Of the six items addressed in the EAS, five showed significant improvements over time, as outlined in Table 3. The only item which did not show a significant improvement was “How easily can you ignore other sounds when trying to listen to something”. Overall, there was no significant difference between LoCHAid vs. refurbished devices in any of the items, and the degree of improvement between time points was not significantly different between devices for any item. This same pattern was true for the global score, as shown in Table 3 and Figure 4.
Figure 4. Listening effort assessment scale global score before and after fitting for LoCHAid and refurbished devices, with mean predicted scores and 95% confidence intervals shown. Higher score indicates less listening effort exerted.
Table 2. Device characteristics and fitting parameters for LoCHAid and the refurbished programmable hearing aid.
Table 3. Listening effort questionnaire items before and after hearing aid fitting, with estimated scores and standard error shown for each item (high score indicates less effort). Significant differences are shown using asterisks.
Satisfaction with amplification in daily life
Of the fifteen items in the SADL questionnaire, four indicated a significant preference toward refurbished devices relative to LoCHAid devices. These items are shown in Table 4. Overall, participants using refurbished hearing aids were significantly more likely to report improvements in the following parameters: helpful with understanding people, natural sounding, dependable, and worth the trouble, compared to those using the LoCHAid.
Table 4. SADL questionnaire items for each device type, with estimated scores and standard error shown for each item. Significant differences are shown using asterisks.
International outcome inventory: hearing aids (IOI-HA)
Of the seven items in the IOI-HA questionnaire, only one showed a significant difference between device types. Users of refurbished devices reported significantly less difficulty than they used to have in the situations that they considered most important for requiring a hearing aid, compared to the LoCHAid users (see Table 5).
Table 5. IOI-HA questionnaire items for each device type, with estimated scores and standard error shown for each item. Significant differences are shown using asterisks.
Two key themes from analysing the qualitative data obtained in the first follow up appointment are described below, with some example quotes. Table 6 summarises participant feedback from the second follow up session.
Theme 1: sound quality
Participants commented on the sound quality of the amplification and the internal noise of the hearing device. Overall, all participants reported positive experiences of the refurbished hearing aid's sound quality. However, those in the LoCHAid group reported that although the device improved their hearing ability, the internal noise from the device negatively impacted the listening experience.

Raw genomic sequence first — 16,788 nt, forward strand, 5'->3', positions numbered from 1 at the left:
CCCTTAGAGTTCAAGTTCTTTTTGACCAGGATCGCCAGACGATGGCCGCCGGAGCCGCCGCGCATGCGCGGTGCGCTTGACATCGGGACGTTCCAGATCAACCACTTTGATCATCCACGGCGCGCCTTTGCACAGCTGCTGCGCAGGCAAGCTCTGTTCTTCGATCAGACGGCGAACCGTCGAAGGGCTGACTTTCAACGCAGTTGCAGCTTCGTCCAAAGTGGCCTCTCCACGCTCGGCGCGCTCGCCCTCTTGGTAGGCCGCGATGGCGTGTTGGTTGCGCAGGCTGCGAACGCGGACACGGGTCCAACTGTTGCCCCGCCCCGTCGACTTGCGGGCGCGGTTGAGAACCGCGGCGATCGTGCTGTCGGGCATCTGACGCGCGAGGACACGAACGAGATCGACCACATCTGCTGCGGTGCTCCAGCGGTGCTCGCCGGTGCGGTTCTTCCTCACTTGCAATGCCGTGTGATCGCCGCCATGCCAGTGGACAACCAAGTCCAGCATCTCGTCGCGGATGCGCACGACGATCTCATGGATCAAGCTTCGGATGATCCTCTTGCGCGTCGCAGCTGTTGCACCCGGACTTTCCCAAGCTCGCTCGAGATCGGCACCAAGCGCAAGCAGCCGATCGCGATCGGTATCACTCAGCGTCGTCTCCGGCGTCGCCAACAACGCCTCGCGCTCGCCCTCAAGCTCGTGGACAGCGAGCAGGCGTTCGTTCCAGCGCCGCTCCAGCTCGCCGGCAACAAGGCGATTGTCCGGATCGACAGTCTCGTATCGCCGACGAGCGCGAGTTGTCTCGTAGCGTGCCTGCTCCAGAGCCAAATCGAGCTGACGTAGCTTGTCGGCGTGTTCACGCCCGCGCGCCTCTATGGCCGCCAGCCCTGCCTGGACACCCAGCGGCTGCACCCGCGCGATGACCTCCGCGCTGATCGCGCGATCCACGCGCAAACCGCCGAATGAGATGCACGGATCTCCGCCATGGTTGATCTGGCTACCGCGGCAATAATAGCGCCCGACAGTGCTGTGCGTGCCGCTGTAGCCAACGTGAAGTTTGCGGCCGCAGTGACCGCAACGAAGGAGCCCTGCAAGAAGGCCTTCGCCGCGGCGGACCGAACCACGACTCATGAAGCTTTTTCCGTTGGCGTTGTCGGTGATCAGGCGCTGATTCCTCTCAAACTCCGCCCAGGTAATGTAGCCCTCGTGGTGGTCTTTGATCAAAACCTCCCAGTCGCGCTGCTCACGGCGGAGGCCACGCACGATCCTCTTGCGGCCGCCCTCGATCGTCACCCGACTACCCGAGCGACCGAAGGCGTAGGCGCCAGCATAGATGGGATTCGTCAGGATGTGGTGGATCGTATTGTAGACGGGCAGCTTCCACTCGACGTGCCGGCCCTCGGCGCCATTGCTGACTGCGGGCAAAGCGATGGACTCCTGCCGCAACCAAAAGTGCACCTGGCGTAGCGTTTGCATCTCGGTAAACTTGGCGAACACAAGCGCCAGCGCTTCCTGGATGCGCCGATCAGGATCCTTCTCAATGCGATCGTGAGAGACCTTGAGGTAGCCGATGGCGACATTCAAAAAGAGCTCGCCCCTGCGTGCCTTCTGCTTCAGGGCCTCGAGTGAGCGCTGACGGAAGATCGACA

“Apart from amplifying sound, the sound it also produces is a noise like when you are tuning a radio” (LoCHAid)
“Volume control would be very helpful because sometimes I needed it higher” (LoCHAid)
“I liked everything about the sound” (Refurbished)
“I can hear much better with the device and I can hear the things I couldn’t hear without it” (LoCHAid)
“I think I hear perfectly but it took some time to get used to it” (Refurbished)
“too noisy” (LoCHAid)
Theme 2: user experience
Some participants liked the appearance of the LoCHAid as it did not look like a traditional hearing aid and therefore helped them avoid unnecessary attention. However, others felt the use of headphones made it look like they were using a music device, e.g., radio, and therefore not paying attention to their surroundings. The structure of the LoCHAid was reported to be quite delicate and there were some concerns raised about the number of visible open ports which may cause the device to malfunction in humid, dusty environment. Participants also commented on overall appearance and usability of each device.
“The appearance is good, nobody knew it is hearing aid and that I have a hearing loss” (LoCHAid)
“It makes me look older” (Refurbished)
“Very easy to use” (Refurbished)
“Since it has headphones, you might wear it in places, you are not supposed to put headphones, people get disappointed in you” (LoCHAid)
“The machine has lots of open spaces where dust can get in, like where the headphones go and the on button switch” (LoCHAid)
“Needs to be more powerful or have a volume control so I can control it, also sometimes headphones come out of my ear if I am eating/chewing” (LoCHAid)
“At church people thought I was listening to my phone or the radio. People thought because I am old that I am wearing this device to listen to music and look younger. Maybe they thought I was being rude. It is a problem when it doesn’t look like something that is helping my medical condition” (LoCHAid)
“less visible headphones needed” (LoCHAid)
“The machine looks like it will break easily, what if I need a replacement or if the headphones stop working- can I use any headphones?” (LoCHAid)